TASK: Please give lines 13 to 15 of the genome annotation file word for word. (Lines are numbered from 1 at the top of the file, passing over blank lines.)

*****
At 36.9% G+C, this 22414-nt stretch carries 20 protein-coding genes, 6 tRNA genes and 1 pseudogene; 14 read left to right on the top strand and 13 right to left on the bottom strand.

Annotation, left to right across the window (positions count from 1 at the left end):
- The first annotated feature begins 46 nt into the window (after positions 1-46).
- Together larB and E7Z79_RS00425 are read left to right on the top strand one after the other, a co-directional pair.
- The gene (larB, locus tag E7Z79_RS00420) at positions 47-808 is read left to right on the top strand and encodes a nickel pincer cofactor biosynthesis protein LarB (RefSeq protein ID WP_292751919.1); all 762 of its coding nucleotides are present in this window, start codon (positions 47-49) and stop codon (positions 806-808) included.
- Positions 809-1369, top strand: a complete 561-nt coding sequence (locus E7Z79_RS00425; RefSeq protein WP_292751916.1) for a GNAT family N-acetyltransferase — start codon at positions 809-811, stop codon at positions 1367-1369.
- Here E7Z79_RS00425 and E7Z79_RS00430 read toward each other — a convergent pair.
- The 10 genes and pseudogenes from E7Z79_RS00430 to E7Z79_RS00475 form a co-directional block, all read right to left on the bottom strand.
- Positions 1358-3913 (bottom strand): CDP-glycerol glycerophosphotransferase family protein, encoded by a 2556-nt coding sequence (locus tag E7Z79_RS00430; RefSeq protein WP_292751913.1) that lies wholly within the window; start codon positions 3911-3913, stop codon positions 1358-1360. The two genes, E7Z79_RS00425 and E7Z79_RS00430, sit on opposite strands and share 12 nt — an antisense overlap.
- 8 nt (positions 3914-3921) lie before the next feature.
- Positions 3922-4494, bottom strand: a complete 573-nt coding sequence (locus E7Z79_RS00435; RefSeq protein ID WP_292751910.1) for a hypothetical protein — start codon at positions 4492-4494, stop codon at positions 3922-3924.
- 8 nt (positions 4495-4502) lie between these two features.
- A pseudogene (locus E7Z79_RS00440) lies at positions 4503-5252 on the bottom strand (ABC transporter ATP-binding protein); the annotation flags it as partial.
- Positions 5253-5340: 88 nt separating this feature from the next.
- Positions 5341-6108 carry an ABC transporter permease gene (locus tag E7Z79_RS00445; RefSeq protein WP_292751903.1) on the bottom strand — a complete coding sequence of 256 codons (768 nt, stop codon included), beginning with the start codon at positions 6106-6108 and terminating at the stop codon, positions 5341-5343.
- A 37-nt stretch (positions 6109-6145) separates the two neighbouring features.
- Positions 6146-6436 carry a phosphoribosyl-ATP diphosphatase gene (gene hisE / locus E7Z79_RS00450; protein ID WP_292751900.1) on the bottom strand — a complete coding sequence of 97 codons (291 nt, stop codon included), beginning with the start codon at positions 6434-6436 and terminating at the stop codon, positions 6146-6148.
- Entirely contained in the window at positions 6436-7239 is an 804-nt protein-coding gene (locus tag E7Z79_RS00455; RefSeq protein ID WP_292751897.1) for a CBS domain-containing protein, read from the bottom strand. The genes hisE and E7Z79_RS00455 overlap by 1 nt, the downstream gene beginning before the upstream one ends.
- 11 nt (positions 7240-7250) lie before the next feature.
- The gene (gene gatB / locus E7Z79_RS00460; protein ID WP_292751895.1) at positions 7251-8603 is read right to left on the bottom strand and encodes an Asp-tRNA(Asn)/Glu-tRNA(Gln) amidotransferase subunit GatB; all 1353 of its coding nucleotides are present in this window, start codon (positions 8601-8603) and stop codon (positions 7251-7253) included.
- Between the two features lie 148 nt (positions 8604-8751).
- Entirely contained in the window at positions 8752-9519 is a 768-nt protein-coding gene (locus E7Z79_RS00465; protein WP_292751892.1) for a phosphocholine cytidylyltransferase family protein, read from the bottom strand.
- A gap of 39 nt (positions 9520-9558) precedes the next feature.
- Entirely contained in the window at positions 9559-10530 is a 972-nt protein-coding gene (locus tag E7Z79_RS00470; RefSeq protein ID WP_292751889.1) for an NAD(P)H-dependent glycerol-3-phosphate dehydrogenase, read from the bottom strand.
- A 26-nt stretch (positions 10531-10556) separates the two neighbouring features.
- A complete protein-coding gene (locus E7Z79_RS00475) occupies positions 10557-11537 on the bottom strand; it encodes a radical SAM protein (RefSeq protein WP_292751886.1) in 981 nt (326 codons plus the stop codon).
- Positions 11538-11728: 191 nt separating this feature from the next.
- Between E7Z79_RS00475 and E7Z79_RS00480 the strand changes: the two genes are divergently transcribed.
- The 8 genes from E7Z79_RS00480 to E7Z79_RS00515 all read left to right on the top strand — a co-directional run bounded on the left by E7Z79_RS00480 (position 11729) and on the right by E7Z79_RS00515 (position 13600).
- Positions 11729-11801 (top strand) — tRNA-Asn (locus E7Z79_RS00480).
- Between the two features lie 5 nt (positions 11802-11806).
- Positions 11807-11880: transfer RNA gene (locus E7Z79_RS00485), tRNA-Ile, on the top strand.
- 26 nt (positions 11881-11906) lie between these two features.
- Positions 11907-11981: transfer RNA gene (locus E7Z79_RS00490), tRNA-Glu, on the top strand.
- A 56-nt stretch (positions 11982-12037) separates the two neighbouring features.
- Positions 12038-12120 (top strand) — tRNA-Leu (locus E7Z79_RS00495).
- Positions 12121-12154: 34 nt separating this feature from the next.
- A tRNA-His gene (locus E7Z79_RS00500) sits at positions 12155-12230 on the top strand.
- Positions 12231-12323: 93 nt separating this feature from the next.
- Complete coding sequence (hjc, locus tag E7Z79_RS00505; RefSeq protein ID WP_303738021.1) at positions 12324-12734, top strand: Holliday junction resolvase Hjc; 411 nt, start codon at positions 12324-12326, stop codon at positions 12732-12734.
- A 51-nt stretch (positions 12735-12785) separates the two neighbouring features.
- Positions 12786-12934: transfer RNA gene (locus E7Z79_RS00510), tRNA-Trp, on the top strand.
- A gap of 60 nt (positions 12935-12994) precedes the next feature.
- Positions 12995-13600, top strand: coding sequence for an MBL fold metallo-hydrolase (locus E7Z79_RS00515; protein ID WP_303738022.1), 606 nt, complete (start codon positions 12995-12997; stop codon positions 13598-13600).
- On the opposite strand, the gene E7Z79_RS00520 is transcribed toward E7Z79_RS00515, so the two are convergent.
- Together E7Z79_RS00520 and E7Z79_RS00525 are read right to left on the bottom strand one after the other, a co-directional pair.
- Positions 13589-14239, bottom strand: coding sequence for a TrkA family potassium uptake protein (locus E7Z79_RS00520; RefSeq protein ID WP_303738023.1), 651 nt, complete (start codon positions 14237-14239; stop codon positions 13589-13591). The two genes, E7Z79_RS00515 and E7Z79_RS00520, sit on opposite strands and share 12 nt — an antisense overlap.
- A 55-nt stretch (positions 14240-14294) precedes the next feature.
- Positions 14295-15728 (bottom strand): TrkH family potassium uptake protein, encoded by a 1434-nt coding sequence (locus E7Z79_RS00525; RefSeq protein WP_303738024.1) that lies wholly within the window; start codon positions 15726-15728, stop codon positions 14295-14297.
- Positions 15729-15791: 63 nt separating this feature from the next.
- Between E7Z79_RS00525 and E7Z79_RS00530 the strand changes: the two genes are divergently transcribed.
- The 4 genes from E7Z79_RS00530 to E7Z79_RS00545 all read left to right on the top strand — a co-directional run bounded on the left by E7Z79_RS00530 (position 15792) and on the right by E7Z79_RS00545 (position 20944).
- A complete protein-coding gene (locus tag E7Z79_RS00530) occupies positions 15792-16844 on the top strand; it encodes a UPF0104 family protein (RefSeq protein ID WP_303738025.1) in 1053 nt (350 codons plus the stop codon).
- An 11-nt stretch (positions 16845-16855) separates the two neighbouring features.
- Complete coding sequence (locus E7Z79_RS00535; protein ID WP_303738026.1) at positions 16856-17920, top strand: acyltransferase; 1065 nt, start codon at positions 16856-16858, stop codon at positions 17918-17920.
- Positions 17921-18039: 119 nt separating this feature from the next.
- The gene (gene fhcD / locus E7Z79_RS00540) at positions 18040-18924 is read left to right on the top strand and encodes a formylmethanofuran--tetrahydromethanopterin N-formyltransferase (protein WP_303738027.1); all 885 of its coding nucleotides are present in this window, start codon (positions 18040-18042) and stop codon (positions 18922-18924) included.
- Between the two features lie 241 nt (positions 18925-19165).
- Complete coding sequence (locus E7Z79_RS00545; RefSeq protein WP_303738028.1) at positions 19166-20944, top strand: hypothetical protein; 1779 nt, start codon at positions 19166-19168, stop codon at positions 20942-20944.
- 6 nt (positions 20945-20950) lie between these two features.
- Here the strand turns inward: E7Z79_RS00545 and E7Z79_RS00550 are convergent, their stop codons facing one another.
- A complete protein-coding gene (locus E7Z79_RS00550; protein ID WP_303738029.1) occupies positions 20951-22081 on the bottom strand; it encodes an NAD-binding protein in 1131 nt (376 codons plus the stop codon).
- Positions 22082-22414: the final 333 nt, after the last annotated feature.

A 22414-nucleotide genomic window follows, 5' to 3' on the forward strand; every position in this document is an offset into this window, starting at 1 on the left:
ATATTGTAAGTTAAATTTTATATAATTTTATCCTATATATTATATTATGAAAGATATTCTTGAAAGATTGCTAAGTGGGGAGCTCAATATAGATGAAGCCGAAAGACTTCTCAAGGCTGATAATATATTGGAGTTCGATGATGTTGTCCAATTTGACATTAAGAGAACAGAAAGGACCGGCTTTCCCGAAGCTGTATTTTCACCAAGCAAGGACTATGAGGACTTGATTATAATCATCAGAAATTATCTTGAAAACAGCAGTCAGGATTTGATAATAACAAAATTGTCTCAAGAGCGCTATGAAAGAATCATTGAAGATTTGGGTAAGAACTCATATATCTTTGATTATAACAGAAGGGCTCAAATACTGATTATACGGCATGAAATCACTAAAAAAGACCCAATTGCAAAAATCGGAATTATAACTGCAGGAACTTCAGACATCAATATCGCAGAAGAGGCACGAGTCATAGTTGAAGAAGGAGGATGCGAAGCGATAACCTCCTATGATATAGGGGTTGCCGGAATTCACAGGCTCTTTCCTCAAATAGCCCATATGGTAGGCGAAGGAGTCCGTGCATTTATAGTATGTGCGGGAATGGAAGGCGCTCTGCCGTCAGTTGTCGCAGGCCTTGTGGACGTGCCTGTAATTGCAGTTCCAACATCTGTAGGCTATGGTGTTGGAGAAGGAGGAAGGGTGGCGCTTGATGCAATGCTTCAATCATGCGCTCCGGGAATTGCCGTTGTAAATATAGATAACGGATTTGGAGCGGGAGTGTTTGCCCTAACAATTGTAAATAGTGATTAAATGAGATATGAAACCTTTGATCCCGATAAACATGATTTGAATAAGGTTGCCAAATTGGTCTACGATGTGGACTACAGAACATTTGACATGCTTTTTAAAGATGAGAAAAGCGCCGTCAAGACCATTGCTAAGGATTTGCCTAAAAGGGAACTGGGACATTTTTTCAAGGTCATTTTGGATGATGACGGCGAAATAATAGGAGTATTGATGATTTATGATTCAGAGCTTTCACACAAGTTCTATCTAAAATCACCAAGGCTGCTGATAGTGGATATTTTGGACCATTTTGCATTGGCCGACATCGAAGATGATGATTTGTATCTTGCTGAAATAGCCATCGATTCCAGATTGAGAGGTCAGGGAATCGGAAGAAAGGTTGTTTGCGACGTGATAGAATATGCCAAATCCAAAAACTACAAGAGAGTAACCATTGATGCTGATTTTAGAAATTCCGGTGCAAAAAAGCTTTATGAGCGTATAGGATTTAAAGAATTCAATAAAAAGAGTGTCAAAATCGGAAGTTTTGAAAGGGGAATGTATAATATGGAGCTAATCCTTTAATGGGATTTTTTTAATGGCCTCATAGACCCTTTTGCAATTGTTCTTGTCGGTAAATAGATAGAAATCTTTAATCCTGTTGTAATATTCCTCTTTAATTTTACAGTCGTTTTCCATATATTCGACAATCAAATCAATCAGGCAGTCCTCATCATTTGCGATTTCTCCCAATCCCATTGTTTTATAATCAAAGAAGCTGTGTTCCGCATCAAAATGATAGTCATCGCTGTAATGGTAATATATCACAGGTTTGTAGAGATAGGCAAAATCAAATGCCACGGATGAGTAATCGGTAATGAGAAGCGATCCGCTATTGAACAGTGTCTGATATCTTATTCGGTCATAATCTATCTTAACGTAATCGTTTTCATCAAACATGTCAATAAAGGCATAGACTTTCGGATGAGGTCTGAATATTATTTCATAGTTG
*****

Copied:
- A pseudogene (locus E7Z79_RS00440) lies at positions 4503-5252 on the bottom strand (ABC transporter ATP-binding protein); the annotation flags it as partial.
- Positions 5253-5340: 88 nt separating this feature from the next.
- Positions 5341-6108 carry an ABC transporter permease gene (locus tag E7Z79_RS00445; RefSeq protein WP_292751903.1) on the bottom strand — a complete coding sequence of 256 codons (768 nt, stop codon included), beginning with the start codon at positions 6106-6108 and terminating at the stop codon, positions 5341-5343.